Finding Common Ground


(This blog entry was originally posted on the Florida Association of Planned Parenthood Affiliates website. )

On Saturday, June 6th, anti-choice extremists across the country
gathered around doctors’ offices, health centers, pharmacies and public
spaces to protest something that most American women have used or will
use at some point in their life, and a majority of Americans strongly
support: birth control. This protest against the use of birth control
pills and other birth control methods was dubbed by its organizers
“Protest the Pill Day ’09.” This protest represents a perfect example
of how far outside of the mainstream the views of anti-choice groups
can be, and how unwilling many in this movement are to find common
ground around prevention and common sense measures to reduce the need
for abortion.

A national protest against birth control is extreme. The image of a
modern woman in 2009 being harassed on her way into her local pharmacy
to pick up a mainstream prescription medication is haunting to say the
least. Birth control, after all, is recognized as basic health care and
birth control methods have been used for thousands of years in order to
prevent pregnancy.

It goes without saying that women should be able to receive quality
health care without fear of violence, harassment, or intimidation. But
on Saturday, June 6th, women seeking birth control were accosted by
anti-choice extremists trying to scare them with misinformation and
hateful taunts. Here we see their real agenda made clear. Using scare
tactics and misinformation campaigns, these extremists are fighting to
keep women and men from taking charge of their own lives. After the
senseless murder of Dr. George Tiller in Kansas, we must recognize the
danger of this sort of irresponsible rhetoric.

Most importantly, we know that the tried-and-true tactics from the
anti-choice movement of harassing, misleading and intimidating women do
nothing to prevent unintended pregnancies or reduce the need for
abortion.  There are a variety of safe and effective birth control methods available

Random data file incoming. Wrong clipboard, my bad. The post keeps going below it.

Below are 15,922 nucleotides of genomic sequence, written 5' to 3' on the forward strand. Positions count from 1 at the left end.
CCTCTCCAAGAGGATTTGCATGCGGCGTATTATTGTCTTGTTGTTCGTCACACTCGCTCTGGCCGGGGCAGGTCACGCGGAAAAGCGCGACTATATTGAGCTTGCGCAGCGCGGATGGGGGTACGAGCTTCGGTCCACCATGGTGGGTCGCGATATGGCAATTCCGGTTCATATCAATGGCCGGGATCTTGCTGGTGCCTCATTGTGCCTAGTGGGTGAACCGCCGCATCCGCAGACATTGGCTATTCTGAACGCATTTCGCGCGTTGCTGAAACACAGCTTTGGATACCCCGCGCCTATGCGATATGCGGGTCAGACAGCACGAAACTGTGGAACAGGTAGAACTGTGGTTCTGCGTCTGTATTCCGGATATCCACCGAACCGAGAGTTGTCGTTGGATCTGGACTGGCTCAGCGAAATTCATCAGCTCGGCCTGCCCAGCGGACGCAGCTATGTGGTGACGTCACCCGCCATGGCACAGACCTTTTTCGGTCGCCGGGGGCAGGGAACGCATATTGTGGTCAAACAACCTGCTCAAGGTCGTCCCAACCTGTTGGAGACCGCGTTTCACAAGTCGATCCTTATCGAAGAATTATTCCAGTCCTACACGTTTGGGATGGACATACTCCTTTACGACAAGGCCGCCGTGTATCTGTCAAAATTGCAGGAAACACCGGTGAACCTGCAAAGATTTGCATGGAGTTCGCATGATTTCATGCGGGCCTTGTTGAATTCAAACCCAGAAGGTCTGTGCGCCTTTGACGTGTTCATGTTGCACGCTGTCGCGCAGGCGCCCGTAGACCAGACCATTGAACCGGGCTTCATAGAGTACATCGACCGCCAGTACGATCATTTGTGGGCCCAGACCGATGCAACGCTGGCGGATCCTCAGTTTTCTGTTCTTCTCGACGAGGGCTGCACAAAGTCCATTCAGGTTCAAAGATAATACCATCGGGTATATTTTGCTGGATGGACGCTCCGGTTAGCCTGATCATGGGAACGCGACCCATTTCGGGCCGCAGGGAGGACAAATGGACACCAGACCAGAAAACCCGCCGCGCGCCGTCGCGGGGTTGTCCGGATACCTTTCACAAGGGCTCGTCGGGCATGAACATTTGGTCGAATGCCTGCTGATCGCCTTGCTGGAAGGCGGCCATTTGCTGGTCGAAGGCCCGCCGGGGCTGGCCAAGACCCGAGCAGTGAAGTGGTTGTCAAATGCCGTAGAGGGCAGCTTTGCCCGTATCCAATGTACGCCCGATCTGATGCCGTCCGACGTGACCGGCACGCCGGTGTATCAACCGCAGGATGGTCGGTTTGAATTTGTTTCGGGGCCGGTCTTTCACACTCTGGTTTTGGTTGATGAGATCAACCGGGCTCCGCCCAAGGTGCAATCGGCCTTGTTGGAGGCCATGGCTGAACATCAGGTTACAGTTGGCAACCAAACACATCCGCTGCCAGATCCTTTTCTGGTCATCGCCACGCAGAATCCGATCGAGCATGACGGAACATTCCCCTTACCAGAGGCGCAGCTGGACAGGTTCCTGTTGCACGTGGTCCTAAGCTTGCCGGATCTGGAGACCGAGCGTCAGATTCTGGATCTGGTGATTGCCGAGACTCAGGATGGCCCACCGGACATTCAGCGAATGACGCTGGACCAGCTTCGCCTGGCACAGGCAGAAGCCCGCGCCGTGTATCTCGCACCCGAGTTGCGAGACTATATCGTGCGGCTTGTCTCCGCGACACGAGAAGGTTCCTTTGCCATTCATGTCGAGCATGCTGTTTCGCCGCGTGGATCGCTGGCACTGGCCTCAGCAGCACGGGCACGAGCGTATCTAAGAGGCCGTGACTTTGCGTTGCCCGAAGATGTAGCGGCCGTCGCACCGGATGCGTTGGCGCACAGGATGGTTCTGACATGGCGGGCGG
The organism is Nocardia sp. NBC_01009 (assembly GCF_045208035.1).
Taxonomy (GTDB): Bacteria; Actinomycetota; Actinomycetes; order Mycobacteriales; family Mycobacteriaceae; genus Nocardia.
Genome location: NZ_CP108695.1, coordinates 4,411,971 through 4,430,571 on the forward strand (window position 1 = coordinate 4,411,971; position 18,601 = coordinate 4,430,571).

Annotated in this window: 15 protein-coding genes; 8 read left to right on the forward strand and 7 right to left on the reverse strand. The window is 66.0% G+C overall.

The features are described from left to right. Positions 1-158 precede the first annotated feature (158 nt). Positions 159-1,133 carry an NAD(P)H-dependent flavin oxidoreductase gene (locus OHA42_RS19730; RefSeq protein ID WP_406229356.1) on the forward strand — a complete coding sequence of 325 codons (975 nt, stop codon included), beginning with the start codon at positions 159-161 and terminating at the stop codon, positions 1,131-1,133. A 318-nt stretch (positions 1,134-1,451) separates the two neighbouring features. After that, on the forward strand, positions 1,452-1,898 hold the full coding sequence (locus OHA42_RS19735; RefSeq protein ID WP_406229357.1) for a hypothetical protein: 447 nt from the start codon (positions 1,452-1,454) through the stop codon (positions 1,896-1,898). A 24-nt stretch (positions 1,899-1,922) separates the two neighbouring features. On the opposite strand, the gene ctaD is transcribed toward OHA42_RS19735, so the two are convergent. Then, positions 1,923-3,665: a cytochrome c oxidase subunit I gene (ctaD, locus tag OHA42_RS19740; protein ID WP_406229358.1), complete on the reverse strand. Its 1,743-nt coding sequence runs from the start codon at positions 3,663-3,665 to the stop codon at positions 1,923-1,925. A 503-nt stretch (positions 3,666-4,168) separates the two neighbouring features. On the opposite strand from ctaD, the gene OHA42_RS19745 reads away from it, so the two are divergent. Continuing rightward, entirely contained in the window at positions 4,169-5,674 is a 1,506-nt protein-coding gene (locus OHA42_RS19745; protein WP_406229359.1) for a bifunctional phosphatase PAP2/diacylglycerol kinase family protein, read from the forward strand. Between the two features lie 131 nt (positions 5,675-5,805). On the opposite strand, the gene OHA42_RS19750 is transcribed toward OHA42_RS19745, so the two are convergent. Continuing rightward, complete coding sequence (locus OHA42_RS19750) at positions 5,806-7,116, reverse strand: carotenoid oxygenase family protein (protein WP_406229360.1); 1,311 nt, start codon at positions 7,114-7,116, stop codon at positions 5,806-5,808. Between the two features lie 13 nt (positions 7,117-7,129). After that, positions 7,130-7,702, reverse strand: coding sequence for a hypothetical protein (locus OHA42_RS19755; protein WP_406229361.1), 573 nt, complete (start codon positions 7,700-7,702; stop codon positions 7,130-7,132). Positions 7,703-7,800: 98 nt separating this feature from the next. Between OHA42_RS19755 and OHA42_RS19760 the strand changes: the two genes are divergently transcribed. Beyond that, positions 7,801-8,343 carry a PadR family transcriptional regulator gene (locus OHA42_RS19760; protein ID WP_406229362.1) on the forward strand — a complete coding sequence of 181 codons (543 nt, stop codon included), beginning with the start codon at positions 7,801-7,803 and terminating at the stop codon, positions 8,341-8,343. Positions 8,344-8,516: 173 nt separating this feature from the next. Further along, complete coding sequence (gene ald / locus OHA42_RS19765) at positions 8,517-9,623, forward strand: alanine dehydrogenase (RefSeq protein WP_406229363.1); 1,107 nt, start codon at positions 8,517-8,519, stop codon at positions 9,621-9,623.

that allow for women and couples to plan strong, healthy families.It is
by increasing the availability of birth control that we can help women
and couples prevent unintended pregnancy and the need for abortion.
This is why Planned Parenthood has put such a strong focus on ensuring
access to contraception and quality reproductive health care.

The overwhelming majority of Planned Parenthood services are focused
on prevention and no other organization does more to prevent unintended
pregnancies than Planned Parenthood.   So, if these extremists are
truly concerned with the well-being and health of women and families,
they should work in conjunction with Planned Parenthood to increase
access to birth control and comprehensive sex education.

As President Barack Obama stated in his commencement address at Notre
Dame last month: “when we open our hearts and our minds to those who
may not think like we do or believe what we do – that’s when we
discover at least the possibility of common ground.” Putting
ideological differences aside and finding common ground is an important
first step. The need for prevention should be something that we can all
agree on.


The demand for health care is urgent and the value of prevention, a
cornerstone of Planned Parenthood services, is self-evident. What can
you do today? Stand with us in support of health care reform.

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  • brady-swenson

    Amanda, for sharing this post here. You make a very good case for finding common ground on prevention, especially via birth control. Agreeing to improve easy and affordable access to safe methods of birth control seem, to me, to be the area most ripe for agreement in search for common ground. We just launched a new section of the site today, On Common Ground, in an effort to explore the possibility of common ground.

    Thanks again…